Beef: It’s What’s For Dinger

The Cubs’ offense was struggling Tuesday night, having collected only 2 hits through 7 innings off of Reds starter Anthony DeScalfini. Enter Welington Castillo, who came on in the 8th to pinch hit for Zak Rosscup and replace starting catcher Miguel Montero. The ensuing 2-run shot represented the only scoring for the home team and was the first by a Cubs catcher this season.

While it helped that former Cub Kevin Gregg — already well-renowned in Chicago for his inability to shut down hitters at Wrigley — was on the mound, that shouldn’t take anything away from Beef’s ability to come into the game cold and drive a pitch over the wall in left-center.

Beyond just Tuesday’s homer in a pinch, Castillo has easily been the most consistent among the Cubs’ trio of catchers, despite seeing only sporadic playing time. This shouldn’t come as much of a surprise though; it’s actually very similar to the scenario I laid out when justifying the idea of a backstop trifecta back in in spring training.

So far, the experiment appears to be going according to plan. Each of the three catchers has gotten at least 1 start and each has appeared in at least 4 of the first 7 games, with first-string Montero receiving the lion’s share of of starts (4) and at-bats (15). David Ross has started 2 games and compiled 6 AB’s, while Wely has 1 and 6 to his name thus far.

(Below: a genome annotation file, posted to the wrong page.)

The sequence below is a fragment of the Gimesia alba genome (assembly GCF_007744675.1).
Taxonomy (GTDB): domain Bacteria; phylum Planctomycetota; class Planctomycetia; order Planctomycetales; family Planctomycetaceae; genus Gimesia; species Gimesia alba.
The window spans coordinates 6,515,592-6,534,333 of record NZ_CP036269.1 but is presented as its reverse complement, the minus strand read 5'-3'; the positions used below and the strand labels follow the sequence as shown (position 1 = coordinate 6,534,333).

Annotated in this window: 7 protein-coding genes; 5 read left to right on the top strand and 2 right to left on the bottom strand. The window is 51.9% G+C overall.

Admittedly, these are all very small sample sizes, so it’s important to take early-season production with a grain of salt. But considering that Wely’s heroic home run alone matches the hit totals of either of his catching brethren, it might be time to reevaluate the situation.

When the Cubs acquired Montero and Ross, everyone — myself included — thought Castillo would be the odd man odd. The theory was certainly sound, as rostering three catchers is almost unheard of. And given the fact that Castillo still has a great deal of value, it stood to reason that he’d be traded to a team in need.

When I was first made aware of the Ross signing, I was pretty excited about it, though not because of what he’d actually contribute to the team. I saw a guy who had the ability to basically choose his landing spot, and who had reportedly chosen San Diego already, make the decision to come and play for the Cubs. Aging vets don’t do that unless they feel they can win. Of course, $5 million for 2 years of part-time work doesn’t hurt.

But now I’m starting to reassess my own excitement. Again, it’s early, but Ross has about as much appeal as a black banana; he’s looking more overripe than just experienced. My view of him hasn’t changed simply because he’s not great with the stick; the Cubs have had light-hitting backups before: Hank White, Bako, John Baker.

Rather, my concern with having the ol’ graybeard squatting behind the plate every fifth day is the impact, or lack thereof, on the man he’s catching. Despite some comments to the contrary, it’s clear that Ross was brought in to be Jon Lester’s personal caddy. Unless it’s just a coincidence that his starts lined up with the lefty’s.

Signing the veteran catcher was a move that was supposed to dovetail with the much more expensive deal handed to his former battery-mate in Boston. The numbers from their time together there bore that out, but thus far in this young season, the pair hasn’t been able to rediscover that rhythm.